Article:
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In an inventory-starved market where cash offers provide an edge and sellers are worried about being able to find a home to buy, “buy-before-you-sell” bridge loan providers are gaining steam, according to a quarterly report from real estate tech firm zavvie.
Zavvie’s latest Seller Preferences Report, which debuted in December and covers all of the selling options available to homeowners in the U.S., found that, in the fourth quarter, sellers accepted offers from bridge providers five times more often than they accepted offers from real estate companies that buy homes directly from private sellers online and then re-sell them, known as iBuyers.
“The modern agent brings iBuyer, bridge solutions, and an open market listing — all of the selling options — to the table,” said Stefan Peterson, zavvie’s chief data officer and co-founder, in a statement.
“Instead of fearing what disruptors are doing, the modern agent co-ops these new selling methods because they are the trusted advisor. The modern agent helps consumers fully understand all their choices, showing the advantages and disadvantages of each.”
The report found that, due to pandemic-induced buying pauses, iBuyer purchases fell 57 percent in 2020 compared to 2019. Nonetheless, both iBuyers and bridge providers continued to expand into new markets and to grow their “buy boxes” — the types of homes they’re willing to buy based on price range, age, condition, location and other factors.
“iBuyers were down [last year] but definitely not out,” Peterson said. “iBuyers continued expanding into new markets and are buying higher-priced homes, meeting seller demand, and delivering high seller satisfaction. But the biggest surprise for sellers in 2020 is the rapid emergence of the bridge buy-before-you-sell providers.”
According to the report, iBuyers’ offer strength was down 3.1 percent year over year in the fourth quarter, declining to 95.1 percent of market price, compared to 98.6 percent of market price in 2019. Zavvie defines “market price” as the price the property sold for when the iBuyer sold it, as indicated in county records, according to Peterson.
“This continued a trend of declining offer strength that began following the pandemic shutdown,” the report said. “It appears that iBuyers are factoring market uncertainty into their offers.”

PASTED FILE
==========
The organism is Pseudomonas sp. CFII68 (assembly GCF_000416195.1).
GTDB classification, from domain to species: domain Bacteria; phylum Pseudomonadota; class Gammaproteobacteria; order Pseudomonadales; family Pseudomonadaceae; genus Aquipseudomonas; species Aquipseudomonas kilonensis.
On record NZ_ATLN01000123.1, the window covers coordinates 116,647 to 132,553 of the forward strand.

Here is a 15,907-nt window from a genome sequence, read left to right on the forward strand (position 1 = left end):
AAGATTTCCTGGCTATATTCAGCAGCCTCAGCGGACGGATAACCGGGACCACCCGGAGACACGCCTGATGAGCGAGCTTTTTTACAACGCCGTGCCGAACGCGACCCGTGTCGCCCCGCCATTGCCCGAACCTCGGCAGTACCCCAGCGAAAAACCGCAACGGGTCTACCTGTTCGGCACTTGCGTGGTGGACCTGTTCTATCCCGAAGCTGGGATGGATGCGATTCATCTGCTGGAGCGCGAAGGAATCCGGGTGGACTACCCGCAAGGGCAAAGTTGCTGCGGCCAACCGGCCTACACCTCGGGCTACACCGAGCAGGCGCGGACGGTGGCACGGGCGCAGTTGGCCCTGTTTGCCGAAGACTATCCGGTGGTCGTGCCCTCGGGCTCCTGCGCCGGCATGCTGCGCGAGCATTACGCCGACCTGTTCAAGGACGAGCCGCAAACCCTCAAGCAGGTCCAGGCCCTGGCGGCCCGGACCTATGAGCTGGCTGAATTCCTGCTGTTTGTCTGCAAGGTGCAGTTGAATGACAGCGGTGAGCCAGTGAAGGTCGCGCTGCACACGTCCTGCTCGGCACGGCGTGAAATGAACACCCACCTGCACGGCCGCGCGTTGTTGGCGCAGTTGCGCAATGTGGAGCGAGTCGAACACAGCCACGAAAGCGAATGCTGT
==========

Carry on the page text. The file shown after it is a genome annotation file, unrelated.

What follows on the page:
Still, the offer acceptance rate for iBuyers rose to 6.1 percent in Q4, up 45 percent from 2019, zavvie said. Why would that be when iBuyer offers are weaker and homes on the open market are selling like hotcakes?
“We believe the answer is that for some sellers, the iBuyer benefits of speed, certainty, convenience — and, perhaps above all, safety — are compelling enough to justify lower offer amounts, even in a strong seller’s market,” the report said.
At the same time, though, the offer acceptance rate for bridge programs was 31 percent in the fourth quarter — five times higher.
“For many sellers, moving is a ‘chicken and egg’ problem: they can’t buy without selling, but they won’t sell unless they know there’s a house they can buy,” the report said. “Bridge programs solve this problem.”
Comparatively low service fees may be a factor. Bridge program fees range between 1.25 percent and 3 percent. Meanwhile, service fees for iBuyers dropped 21 percent year over year in 2020, to 6 percent, compared to 7.6 percent in 2019.
“Opendoor took the lead in reducing its fees to 5 percent or less, averaging 4.6 percent in Q4 based on our internal metrics,” the report said. “Service fees for other iBuyers remained in the 7 percent to 8 percent range.”
In addition, the average price point for bridge transactions was 72 percent higher, at $425,000, than for properties purchased by iBuyers ($265,000).
“Bridge program buy boxes accommodate higher-priced properties than iBuyers can, and apparently, bridge programs are a better fit for sellers at higher price points,” the report said.
The average concession that iBuyers charged sellers for “prep and repairs” rose from 3.2 percent in 2019 to 3.6 percent in 2020 while the number of days it took to sell a home rose from 44.7 in 2019 to 47.4 in 2020.
“For iBuyers across all markets, the average for Q4 was 48.5 days, a modest but notable increase compared with 44.7 days for 2019,” the report said. “One benefit of selling to an iBuyer is the seller gets to choose their closing date, so the increased time to close is purely a reflection of seller preference. We believe this increase is attributable to sellers needing more time to find their next home in tight-inventory markets.”
Zavvie found that seller satisfaction with iBuyers is high and rising. “Notably, average seller satisfaction passed 9.0 on a scale of 1-10” in the fourth quarter, the company said.
“The vast majority of those who sell to an iBuyer are glad they did, despite their reduced financial proceeds from the sale,” the report added. “Going forward, it will be interesting to see how this satisfaction translates into repeat business and ‘word of mouth’ marketing for the iBuyers.”